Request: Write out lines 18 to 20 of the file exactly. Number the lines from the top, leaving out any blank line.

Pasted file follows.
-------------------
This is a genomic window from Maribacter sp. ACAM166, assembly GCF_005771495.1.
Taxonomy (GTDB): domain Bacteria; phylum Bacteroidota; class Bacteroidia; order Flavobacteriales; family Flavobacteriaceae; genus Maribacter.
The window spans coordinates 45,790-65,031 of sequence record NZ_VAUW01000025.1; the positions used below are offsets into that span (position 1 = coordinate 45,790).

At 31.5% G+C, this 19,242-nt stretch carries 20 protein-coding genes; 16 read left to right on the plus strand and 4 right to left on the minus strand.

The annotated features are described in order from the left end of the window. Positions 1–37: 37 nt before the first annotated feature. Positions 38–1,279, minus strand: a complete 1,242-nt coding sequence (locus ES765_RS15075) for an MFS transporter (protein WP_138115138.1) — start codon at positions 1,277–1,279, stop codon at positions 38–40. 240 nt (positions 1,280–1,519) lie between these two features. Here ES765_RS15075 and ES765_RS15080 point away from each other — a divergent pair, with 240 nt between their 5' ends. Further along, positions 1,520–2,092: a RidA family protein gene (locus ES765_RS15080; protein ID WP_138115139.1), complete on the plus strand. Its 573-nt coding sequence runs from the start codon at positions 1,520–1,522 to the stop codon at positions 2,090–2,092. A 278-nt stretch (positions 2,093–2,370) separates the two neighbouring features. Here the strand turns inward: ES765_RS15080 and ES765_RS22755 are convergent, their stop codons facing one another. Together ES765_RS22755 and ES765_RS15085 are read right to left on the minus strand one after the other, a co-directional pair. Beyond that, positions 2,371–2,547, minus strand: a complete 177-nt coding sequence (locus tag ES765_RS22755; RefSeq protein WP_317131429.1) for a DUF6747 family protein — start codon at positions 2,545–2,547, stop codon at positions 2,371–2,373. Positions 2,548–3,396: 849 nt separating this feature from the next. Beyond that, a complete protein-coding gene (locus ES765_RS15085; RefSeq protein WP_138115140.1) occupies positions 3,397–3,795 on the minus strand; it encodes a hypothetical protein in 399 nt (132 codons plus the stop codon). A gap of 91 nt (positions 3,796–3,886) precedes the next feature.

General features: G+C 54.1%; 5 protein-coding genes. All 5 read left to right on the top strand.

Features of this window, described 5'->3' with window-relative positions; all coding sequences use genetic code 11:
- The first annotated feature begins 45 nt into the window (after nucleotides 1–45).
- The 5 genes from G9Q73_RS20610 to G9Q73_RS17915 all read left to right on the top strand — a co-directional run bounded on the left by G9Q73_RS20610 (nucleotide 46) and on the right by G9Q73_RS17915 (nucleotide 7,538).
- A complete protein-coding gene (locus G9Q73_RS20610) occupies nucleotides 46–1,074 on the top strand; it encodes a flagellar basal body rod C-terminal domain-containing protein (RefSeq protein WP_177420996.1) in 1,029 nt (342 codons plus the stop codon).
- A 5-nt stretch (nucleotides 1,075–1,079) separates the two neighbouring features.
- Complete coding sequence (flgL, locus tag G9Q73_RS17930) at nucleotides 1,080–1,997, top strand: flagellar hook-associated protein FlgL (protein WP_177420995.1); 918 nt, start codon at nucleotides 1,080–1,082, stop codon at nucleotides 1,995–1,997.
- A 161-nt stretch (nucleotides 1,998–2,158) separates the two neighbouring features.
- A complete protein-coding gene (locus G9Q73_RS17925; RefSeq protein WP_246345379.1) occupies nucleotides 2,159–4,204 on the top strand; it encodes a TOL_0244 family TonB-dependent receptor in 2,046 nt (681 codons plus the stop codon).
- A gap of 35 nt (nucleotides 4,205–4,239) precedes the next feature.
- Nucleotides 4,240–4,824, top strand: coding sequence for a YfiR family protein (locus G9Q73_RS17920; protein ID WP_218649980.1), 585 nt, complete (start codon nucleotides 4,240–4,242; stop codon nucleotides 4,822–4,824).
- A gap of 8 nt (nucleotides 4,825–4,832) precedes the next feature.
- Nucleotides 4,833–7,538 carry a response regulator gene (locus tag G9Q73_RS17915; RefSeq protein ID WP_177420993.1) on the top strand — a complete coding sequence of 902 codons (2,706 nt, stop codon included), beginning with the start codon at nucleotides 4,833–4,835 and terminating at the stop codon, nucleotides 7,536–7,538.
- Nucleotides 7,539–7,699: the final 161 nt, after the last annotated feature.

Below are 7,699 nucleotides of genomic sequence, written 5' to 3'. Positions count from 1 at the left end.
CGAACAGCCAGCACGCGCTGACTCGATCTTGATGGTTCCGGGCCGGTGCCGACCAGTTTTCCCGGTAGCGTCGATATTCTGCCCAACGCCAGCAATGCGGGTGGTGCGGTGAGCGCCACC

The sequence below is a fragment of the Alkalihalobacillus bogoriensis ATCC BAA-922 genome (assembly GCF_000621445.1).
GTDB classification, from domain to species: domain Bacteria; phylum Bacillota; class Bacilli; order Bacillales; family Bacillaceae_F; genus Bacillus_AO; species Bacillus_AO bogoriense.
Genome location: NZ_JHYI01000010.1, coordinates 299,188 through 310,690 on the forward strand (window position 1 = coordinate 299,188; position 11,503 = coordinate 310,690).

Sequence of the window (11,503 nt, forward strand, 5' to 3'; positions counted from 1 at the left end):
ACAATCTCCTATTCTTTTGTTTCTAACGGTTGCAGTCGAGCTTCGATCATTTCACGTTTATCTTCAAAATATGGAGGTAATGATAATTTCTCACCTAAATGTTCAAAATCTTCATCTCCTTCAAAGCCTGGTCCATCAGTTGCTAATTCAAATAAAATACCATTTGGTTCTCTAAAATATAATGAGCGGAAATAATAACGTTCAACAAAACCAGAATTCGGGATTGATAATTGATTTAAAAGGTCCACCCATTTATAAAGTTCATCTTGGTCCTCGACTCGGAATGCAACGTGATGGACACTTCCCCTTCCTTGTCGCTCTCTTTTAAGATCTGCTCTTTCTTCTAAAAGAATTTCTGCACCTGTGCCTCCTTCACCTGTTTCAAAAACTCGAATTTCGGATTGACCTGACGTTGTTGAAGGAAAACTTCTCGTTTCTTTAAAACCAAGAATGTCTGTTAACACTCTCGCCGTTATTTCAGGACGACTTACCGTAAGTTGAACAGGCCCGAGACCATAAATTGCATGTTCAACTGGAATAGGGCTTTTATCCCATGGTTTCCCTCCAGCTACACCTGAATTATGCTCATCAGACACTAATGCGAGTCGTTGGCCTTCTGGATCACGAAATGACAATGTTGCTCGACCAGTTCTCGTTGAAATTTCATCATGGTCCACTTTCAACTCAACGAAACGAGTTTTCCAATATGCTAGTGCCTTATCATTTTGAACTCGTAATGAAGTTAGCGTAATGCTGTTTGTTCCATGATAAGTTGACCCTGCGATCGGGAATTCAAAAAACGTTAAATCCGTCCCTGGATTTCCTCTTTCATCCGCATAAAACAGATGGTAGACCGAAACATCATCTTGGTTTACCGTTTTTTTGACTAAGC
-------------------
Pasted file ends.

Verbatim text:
- Nucleotides 4,833–7,538 carry a response regulator gene (locus tag G9Q73_RS17915; RefSeq protein ID WP_177420993.1) on the top strand — a complete coding sequence of 902 codons (2,706 nt, stop codon included), beginning with the start codon at nucleotides 4,833–4,835 and terminating at the stop codon, nucleotides 7,536–7,538.
- Nucleotides 7,539–7,699: the final 161 nt, after the last annotated feature.

Below are 7,699 nucleotides of genomic sequence, written 5' to 3'. Positions count from 1 at the left end.